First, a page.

Considering the variety of streaming content, it’s no surprise that the ways to generate income are also diverse. Some smaller services, including Tubi, are exclusively focused on supporting advertising (AVOD) in part because they believe they cannot compete with the biggest players in terms of billing recurring charges.
Farhad Massoudi, Founder and CEO of Tubi, says: “AVOD is the unmistakable future for content creators, vendors and brands. With the saturation of subscription streaming services, AVOD will increasingly be used as a complementary service to consumers’ favorite SVODs to access more of their favorite content, without paying more.
Still others use hybrid models, with Crunchyroll offering early access to new episodes and other perks through its Premium plans in addition to its free basic plan. Others mimic Netflix and co’s subscription pricing plans, with fees equal to or slightly lower than the monthly prices of streaming giants.
However, the cost of acquiring content and operating these streaming services is considerable. Curiosity Stream, a U.S. documentary television service provider with a user base of 15 million users, reported a net loss of nearly $ 40 million for 2020, despite doubling its subscriber count during of the year.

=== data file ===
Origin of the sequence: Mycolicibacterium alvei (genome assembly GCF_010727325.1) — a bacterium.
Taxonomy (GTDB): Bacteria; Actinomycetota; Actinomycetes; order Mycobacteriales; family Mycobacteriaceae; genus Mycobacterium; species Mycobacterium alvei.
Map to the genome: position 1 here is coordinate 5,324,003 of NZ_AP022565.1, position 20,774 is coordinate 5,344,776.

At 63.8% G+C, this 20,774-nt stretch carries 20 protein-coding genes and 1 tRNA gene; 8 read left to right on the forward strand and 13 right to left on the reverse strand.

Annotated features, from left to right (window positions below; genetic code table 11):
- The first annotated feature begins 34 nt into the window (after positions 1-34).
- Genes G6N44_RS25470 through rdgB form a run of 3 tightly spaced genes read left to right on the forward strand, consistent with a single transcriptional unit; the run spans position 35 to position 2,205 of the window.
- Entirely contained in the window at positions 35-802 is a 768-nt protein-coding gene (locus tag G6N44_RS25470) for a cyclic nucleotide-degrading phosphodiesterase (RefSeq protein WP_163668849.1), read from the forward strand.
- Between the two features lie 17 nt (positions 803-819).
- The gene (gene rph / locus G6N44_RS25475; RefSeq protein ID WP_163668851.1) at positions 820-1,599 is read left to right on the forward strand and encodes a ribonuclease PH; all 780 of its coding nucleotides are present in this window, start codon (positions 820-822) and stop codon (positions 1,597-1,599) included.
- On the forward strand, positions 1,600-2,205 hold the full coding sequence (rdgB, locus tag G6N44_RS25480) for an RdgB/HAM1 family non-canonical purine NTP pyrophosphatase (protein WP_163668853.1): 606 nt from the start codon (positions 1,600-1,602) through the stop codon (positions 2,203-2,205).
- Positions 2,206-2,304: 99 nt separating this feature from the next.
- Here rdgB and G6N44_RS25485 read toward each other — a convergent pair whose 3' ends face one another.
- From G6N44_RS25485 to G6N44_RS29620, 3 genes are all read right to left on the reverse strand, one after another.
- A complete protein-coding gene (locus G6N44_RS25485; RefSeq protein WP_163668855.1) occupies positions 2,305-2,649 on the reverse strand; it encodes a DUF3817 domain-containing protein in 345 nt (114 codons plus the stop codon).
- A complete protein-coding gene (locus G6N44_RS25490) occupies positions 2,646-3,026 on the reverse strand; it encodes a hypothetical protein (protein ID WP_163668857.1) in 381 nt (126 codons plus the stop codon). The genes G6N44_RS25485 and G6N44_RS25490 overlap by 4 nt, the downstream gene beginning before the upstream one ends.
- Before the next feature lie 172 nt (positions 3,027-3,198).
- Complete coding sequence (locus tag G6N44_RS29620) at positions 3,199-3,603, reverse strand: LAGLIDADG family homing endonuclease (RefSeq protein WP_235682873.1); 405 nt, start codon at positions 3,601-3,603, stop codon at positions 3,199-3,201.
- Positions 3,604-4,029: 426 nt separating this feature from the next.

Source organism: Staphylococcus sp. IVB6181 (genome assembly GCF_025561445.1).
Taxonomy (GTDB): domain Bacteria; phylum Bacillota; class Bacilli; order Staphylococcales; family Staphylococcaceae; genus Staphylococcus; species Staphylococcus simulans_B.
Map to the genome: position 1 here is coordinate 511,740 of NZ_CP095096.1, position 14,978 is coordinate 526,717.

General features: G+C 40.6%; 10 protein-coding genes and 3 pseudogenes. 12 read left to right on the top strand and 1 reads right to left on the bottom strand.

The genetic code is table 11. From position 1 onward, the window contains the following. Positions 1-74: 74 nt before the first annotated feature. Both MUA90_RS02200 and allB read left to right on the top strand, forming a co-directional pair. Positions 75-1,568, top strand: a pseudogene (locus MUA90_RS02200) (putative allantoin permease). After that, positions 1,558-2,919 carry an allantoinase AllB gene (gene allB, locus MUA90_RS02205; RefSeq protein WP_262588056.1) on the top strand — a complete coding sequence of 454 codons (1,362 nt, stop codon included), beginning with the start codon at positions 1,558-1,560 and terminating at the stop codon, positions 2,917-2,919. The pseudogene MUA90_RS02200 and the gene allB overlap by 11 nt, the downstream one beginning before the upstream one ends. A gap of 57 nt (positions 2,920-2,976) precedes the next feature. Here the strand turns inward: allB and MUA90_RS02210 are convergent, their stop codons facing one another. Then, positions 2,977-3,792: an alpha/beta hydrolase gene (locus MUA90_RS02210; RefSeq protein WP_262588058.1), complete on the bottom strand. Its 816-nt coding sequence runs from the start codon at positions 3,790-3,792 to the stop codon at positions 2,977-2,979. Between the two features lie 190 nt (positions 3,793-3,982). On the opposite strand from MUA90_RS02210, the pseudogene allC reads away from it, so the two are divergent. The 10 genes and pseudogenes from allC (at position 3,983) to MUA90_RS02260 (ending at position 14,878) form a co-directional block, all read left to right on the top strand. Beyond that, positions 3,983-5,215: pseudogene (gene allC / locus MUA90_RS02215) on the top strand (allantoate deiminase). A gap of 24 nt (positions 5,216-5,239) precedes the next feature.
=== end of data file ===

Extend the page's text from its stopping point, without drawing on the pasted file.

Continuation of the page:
Additionally, many of the issues that larger services face impact niche services as well. Discovery is a problem, as is the fact that many larger services often at least dip their toes into this niche content, prompting consumers to sign up instead. To some extent, despite their specialization advantages, niche services consistently run up against the expense of the giants.
It’s no surprise, then, that the appeal of existing as a separate channel within these larger services is attractive – and potentially mutually beneficial. Shudder, for example, has some of its content available as a separate service on Amazon Prime in the UK, as do Britbox and FunimationNow. This has the dual benefit of giving Prime Video a wider selection of exclusive content as it competes for consumer attention, while also helping to discover and promote Shudder’s broader content.
This is part of a larger trend of consolidation within the larger streaming ecosystem, which has seen many niche services acquired by larger broadcasters with an eye to their own future. For example, Fox bought Tubi, Sony Pictures bought the Christian-focused streaming service Pure Flix, and the WWE Network is now part of Peacock. Crunchyroll, too, is for sale, with a antitrust investigation into its acquisition by Sony in progress as of the posting of this article.
Ampere Analysis believes this means that non-specialized streaming will eventually become the dominant form. Its research director, Guy Bisson, says: “AVOD, the live studio streaming launches, the strengthening of local and broadcast-led streaming, and the turbo-boost that came out of nowhere in the form of Covid-19 have brought the industry to a pivotal point. In 2021, the composition is here to stay in every part of the streaming value chain. “
So while the public may still be able to search for and subscribe to niche services that interest them, the most influential players in the industry are still those whose names are written on TV remotes. It may be possible to survive as a niche streaming service, provided it is done in the shadow of one of the giants.
From late April through early May, The Drum takes a deep dive into what’s in store for the small screen as we launch our Future of TV hub.